By Assemblywoman Nancy Calhoun
The 2011 Tax Foundation rankings for business tax climate place New York dead last. The Empire State’s steady pattern of decline jeopardizes economic growth, job creation, and the overall well-being of our state. The Tax Foundation attributes New York’s last-place rating to “having the third worst individual income tax, ninth worst sales tax, and the worst property tax.”
The importance of this ranking cannot be understated. In the current economic climate, companies are looking for every opportunity to compete successfully, including a favorable business tax climate. New York’s tax policy is a debilitating disadvantage in the race to attract new businesses, investments, and jobs.
In order to identify the issues at the root of the state’s detrimental tax system, it is helpful to first understand how the Tax Foundation computes its rankings. States are ranked across five areas: major business taxes, sales taxes, individual income taxes, unemployment insurance taxes and property taxes. The rankings favor states that utilize low-rate and flat taxes. The simpler, more universally applied a tax system, the better a state will rank. New York’s system does not adhere to any of the core principles that the Tax Foundation considers positive qualities.
New York’s income tax system imposes a high top rate (8.97%, dubbed the “millionaire’s tax”) and relies on a narrow tax base of high income earners. So, instead of a flat and universal structure, New York’s system is progressive and narrowly applied. This type of system creates disincentives to earning.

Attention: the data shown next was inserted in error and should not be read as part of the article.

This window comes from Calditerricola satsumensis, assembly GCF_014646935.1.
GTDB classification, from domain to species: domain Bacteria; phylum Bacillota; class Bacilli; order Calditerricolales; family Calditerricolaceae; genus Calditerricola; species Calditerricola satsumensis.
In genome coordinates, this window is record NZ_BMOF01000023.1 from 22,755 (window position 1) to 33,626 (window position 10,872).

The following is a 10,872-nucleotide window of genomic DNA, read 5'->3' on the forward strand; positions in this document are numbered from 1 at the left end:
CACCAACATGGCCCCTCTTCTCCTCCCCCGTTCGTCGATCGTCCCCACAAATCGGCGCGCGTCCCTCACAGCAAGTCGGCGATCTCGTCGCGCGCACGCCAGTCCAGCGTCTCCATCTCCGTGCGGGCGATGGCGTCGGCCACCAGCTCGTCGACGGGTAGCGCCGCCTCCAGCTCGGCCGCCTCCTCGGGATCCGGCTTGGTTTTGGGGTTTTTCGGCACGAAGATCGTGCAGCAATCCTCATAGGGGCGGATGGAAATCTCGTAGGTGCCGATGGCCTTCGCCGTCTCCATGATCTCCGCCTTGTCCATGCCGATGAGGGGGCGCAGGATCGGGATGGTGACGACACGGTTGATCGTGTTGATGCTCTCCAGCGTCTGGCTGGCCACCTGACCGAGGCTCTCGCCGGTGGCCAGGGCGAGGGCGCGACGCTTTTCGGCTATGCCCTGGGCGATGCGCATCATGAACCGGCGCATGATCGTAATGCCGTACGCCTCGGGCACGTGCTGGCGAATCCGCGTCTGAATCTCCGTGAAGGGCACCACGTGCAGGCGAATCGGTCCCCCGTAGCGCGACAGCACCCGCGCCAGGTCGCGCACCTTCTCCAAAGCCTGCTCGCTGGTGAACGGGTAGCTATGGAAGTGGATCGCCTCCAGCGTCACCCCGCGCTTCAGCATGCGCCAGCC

This is all on top of the state’s devastatingly high property taxes. Upstate New York and Long Island feel the squeeze from property taxes more than any other region of the state. New York State has the highest combined property taxes in the country. Outside of New York City, New Yorkers pay an average of $54 out of every $1,000 in income to property taxes, 54% above the national average.
Along with high property taxes, New Yorkers are also burdened with some of the nation’s worst sales taxes and unemployment insurance taxes. The state’s unemployment insurance taxes are among the worst, putting a direct strain on the finances of businesses.
The effect of all of these taxes goes far beyond a ranking. These wrongs need to be righted in order to make New York competitive. The implementation of a property tax tap is a good first step.
This ranking is a warning flag that changes are necessary. If meaningful changes are not made soon, the economic well-being of New York is at risk. I am hopeful that together we can make the critical changes needed to ensure a bright and prosperous future.